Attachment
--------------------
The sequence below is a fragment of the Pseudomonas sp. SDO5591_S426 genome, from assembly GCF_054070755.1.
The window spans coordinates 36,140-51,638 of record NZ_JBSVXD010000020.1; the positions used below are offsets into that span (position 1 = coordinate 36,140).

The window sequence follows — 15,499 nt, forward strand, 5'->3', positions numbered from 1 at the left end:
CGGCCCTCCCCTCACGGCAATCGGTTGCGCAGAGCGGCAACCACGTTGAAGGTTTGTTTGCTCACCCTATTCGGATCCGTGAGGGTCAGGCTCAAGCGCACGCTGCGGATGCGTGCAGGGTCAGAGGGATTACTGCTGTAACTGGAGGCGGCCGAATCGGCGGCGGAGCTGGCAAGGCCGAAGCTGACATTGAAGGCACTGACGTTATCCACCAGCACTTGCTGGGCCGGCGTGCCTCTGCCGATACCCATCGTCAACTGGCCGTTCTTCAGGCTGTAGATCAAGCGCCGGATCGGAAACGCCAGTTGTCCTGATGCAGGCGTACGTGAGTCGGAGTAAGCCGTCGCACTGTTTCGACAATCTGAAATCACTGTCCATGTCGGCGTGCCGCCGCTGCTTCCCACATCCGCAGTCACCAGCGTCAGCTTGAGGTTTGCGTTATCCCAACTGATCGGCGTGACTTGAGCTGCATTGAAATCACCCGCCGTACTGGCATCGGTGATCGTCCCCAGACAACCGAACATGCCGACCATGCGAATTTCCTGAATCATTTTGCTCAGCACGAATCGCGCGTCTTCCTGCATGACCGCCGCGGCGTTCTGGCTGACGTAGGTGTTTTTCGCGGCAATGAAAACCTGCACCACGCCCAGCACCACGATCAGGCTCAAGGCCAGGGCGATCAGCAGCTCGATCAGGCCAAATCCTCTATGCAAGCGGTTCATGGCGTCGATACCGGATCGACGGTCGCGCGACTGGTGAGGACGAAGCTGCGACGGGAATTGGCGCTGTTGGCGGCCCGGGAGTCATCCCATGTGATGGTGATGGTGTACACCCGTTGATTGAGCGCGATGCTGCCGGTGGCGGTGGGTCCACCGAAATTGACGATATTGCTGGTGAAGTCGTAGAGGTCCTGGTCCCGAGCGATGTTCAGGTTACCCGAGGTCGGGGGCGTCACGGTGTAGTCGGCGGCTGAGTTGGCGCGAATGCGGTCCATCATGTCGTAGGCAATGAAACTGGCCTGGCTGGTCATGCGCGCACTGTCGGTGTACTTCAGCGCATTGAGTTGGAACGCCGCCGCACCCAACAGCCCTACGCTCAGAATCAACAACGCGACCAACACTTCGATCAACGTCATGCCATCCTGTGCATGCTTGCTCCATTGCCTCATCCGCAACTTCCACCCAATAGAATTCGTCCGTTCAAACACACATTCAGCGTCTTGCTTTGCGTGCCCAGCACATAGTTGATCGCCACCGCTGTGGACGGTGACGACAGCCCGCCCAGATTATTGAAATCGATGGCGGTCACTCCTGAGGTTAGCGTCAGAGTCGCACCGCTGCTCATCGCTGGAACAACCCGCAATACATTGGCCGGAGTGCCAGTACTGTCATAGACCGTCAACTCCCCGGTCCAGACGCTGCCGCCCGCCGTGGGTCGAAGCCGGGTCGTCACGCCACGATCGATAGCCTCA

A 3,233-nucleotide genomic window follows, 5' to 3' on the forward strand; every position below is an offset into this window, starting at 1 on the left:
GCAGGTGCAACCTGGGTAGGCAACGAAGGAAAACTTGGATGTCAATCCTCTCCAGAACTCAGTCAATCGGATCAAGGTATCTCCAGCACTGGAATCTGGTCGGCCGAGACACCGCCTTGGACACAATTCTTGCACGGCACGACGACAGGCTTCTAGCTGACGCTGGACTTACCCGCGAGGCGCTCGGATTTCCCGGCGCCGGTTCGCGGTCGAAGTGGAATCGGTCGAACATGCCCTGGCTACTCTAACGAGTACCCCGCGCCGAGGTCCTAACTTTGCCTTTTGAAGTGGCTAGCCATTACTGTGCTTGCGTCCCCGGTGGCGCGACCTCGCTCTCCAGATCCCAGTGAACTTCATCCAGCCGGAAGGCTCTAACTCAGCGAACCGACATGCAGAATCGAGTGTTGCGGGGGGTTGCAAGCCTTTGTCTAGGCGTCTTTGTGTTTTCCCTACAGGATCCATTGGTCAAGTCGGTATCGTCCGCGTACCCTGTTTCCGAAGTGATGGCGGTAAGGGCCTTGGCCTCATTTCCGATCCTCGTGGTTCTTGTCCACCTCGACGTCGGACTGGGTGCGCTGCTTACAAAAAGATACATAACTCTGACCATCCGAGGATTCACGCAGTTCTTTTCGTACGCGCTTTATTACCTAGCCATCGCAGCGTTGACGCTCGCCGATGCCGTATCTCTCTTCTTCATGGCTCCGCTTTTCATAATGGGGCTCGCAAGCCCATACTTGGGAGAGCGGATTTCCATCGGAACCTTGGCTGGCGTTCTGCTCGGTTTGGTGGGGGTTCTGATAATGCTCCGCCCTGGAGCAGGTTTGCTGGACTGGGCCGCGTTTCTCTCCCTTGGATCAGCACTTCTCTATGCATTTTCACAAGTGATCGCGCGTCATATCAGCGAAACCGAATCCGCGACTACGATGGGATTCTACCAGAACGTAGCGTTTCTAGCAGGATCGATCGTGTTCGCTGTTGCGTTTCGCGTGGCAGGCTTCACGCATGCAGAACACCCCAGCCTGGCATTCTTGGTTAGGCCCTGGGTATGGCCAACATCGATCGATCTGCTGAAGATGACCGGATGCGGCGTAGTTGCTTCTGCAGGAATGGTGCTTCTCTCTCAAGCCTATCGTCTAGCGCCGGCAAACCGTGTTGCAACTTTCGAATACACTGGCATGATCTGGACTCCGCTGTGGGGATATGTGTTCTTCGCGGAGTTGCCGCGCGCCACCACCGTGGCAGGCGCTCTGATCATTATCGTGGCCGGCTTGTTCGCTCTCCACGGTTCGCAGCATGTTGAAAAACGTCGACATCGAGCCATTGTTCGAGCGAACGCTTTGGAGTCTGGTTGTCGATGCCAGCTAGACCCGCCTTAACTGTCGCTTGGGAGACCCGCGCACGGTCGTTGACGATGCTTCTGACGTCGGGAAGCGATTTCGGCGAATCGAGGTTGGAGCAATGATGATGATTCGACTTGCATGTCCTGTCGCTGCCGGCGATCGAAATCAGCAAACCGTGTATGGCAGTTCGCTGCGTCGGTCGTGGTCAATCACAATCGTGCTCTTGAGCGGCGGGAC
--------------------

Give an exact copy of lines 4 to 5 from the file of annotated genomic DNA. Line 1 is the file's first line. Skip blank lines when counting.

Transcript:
CGGCCCTCCCCTCACGGCAATCGGTTGCGCAGAGCGGCAACCACGTTGAAGGTTTGTTTGCTCACCCTATTCGGATCCGTGAGGGTCAGGCTCAAGCGCACGCTGCGGATGCGTGCAGGGTCAGAGGGATTACTGCTGTAACTGGAGGCGGCCGAATCGGCGGCGGAGCTGGCAAGGCCGAAGCTGACATTGAAGGCACTGACGTTATCCACCAGCACTTGCTGGGCCGGCGTGCCTCTGCCGATACCCATCGTCAACTGGCCGTTCTTCAGGCTGTAGATCAAGCGCCGGATCGGAAACGCCAGTTGTCCTGATGCAGGCGTACGTGAGTCGGAGTAAGCCGTCGCACTGTTTCGACAATCTGAAATCACTGTCCATGTCGGCGTGCCGCCGCTGCTTCCCACATCCGCAGTCACCAGCGTCAGCTTGAGGTTTGCGTTATCCCAACTGATCGGCGTGACTTGAGCTGCATTGAAATCACCCGCCGTACTGGCATCGGTGATCGTCCCCAGACAACCGAACATGCCGACCATGCGAATTTCCTGAATCATTTTGCTCAGCACGAATCGCGCGTCTTCCTGCATGACCGCCGCGGCGTTCTGGCTGACGTAGGTGTTTTTCGCGGCAATGAAAACCTGCACCACGCCCAGCACCACGATCAGGCTCAAGGCCAGGGCGATCAGCAGCTCGATCAGGCCAAATCCTCTATGCAAGCGGTTCATGGCGTCGATACCGGATCGACGGTCGCGCGACTGGTGAGGACGAAGCTGCGACGGGAATTGGCGCTGTTGGCGGCCCGGGAGTCATCCCATGTGATGGTGATGGTGTACACCCGTTGATTGAGCGCGATGCTGCCGGTGGCGGTGGGTCCACCGAAATTGACGATATTGCTGGTGAAGTCGTAGAGGTCCTGGTCCCGAGCGATGTTCAGGTTACCCGAGGTCGGGGGCGTCACGGTGTAGTCGGCGGCTGAGTTGGCGCGAATGCGGTCCATCATGTCGTAGGCAATGAAACTGGCCTGGCTGGTCATGCGCGCACTGTCGGTGTACTTCAGCGCATTGAGTTGGAACGCCGCCGCACCCAACAGCCCTACGCTCAGAATCAACAACGCGACCAACACTTCGATCAACGTCATGCCATCCTGTGCATGCTTGCTCCATTGCCTCATCCGCAACTTCCACCCAATAGAATTCGTCCGTTCAAACACACATTCAGCGTCTTGCTTTGCGTGCCCAGCACATAGTTGATCGCCACCGCTGTGGACGGTGACGACAGCCCGCCCAGATTATTGAAATCGATGGCGGTCACTCCTGAGGTTAGCGTCAGAGTCGCACCGCTGCTCATCGCTGGAACAACCCGCAATACATTGGCCGGAGTGCCAGTACTGTCATAGACCGTCAACTCCCCGGTCCAGACGCTGCCGCCCGCCGTGGGTCGAAGCCGGGTCGTCACGCCACGATCGATAGCCTCA

A 3,233-nucleotide genomic window follows, 5' to 3' on the forward strand; every position below is an offset into this window, starting at 1 on the left: